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Passengers and the Engine Room

The Engine Room

 

Visiting the engine room of the SS Great Britain for the first time, I remember being mesmerised by the constantly revolving cogs, chains and pistons. It made me wonder what the passengers thought of this relatively new invention. Clearly there were great advantages of travelling aboard a steamer like the SS Great Britain. Relying on sail alone to Australia could take up to six months, whereas steam propulsion could guarantee a passage of around sixty days.

In the middle of the sea, miles from anywhere, were the passengers worried by the risk of fire in the engine room, or intrigued by this innovation?

Scanning the diaries kept on board for instances of passengers writing about the engine, there seems to be very little fear. Instead the passengers appear to be curious and often document visiting the engine with either the captain or the first mate.

John Gray, who made 25 voyages to Australia as Captain of the SS Great Britain, often took passengers to see the engine. They seemed as captivated as I was. They describe an extremely hot room - often temperatures would soar to 60 degrees. Rosamund D’Ouseley, a passenger on a voyage in 1869 recalls the ‘roasting temperatures’ in the furnace room and adds that because of the conditions, the firemen, who shovelled coal into the boilers ‘seldom lived to more than 50’.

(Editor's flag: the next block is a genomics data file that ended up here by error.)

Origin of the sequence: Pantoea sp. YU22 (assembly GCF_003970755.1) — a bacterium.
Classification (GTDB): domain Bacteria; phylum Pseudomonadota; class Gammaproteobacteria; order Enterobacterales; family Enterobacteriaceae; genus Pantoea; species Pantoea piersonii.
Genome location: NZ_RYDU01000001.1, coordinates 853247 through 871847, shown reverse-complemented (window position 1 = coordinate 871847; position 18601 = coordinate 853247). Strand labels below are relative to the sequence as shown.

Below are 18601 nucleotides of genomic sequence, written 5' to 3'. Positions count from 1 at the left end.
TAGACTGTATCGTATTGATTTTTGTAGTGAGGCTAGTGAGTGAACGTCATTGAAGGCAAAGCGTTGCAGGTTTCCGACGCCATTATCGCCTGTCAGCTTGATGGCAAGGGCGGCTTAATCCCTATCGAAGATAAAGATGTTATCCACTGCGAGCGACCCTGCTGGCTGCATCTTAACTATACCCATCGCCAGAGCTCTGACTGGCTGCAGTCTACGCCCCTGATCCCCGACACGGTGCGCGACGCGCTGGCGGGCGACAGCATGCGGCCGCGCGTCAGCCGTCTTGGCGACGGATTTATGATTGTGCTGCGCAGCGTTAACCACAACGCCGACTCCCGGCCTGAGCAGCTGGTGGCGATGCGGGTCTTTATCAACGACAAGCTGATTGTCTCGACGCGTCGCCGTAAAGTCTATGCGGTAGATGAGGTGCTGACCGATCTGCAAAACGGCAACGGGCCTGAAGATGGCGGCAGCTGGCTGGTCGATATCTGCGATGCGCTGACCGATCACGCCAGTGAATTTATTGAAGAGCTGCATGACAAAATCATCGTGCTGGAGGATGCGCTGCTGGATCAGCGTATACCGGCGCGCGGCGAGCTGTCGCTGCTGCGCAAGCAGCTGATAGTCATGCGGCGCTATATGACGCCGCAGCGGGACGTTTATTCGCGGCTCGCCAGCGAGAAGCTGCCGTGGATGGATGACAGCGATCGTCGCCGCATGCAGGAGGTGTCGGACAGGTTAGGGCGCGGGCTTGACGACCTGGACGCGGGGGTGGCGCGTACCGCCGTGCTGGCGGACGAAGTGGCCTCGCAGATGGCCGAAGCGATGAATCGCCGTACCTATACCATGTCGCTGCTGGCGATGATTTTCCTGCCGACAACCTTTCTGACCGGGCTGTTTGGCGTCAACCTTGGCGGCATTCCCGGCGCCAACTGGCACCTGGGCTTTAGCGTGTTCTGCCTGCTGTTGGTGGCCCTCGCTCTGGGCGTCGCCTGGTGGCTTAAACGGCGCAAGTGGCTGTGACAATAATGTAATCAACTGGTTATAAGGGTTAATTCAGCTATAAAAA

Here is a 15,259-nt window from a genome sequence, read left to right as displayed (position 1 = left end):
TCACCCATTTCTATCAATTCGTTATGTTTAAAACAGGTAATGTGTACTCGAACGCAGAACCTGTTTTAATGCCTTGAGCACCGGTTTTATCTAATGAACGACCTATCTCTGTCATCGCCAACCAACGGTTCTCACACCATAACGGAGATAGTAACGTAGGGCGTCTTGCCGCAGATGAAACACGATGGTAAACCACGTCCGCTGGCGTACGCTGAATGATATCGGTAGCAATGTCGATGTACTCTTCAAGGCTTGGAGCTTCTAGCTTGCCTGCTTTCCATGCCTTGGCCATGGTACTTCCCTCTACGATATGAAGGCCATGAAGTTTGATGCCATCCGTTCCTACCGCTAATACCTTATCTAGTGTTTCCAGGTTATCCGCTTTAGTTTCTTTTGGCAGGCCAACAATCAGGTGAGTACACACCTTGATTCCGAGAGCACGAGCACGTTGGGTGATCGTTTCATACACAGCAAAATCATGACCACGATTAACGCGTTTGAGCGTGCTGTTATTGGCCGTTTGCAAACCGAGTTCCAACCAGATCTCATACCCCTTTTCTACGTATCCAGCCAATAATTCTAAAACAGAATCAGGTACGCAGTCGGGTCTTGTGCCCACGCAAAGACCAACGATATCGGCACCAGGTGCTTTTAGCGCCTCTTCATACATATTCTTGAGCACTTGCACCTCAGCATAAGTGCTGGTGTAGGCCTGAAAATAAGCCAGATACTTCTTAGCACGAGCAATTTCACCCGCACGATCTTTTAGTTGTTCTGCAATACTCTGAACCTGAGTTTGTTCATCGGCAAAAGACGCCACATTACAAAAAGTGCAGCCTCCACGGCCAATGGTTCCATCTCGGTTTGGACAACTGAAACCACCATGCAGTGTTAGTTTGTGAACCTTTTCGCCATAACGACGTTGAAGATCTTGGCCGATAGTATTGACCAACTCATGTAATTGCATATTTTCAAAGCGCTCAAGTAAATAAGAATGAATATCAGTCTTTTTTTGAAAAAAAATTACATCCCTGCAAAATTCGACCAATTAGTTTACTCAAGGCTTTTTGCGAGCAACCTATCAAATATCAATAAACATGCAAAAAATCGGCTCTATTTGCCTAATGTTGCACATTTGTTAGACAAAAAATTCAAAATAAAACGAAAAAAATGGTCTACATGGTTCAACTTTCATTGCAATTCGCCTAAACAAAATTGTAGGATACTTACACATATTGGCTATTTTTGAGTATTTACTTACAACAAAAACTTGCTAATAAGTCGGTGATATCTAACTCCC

Rachel Henning, a 35-year-old passenger aboard in 1861 describes the room itself as dirty and oily. However, she was impressed by the cleanliness of the engine itself. She commented that the shiny steel was as clean as a drawing room fire grate.

The engine was only accessible via ladders that got narrower and steeper the deeper they went. After navigating half a dozen ladders, the passengers found themselves right at the bottom of the ship. Rachel describes how difficult navigating these ladders were in her dress. The hoop petticoat or crinoline which created the structure of the skirt, became misshapen during her attempt and she wrote that she didn’t think it would ever be the same again.  

How would you feel about travelling on a new mode of transport? For example, does the idea of a space shuttle engine in an aeroplane to speed up long-haul flights seem exciting or scary?

 

Author: Imogen Dickens, International Project Officer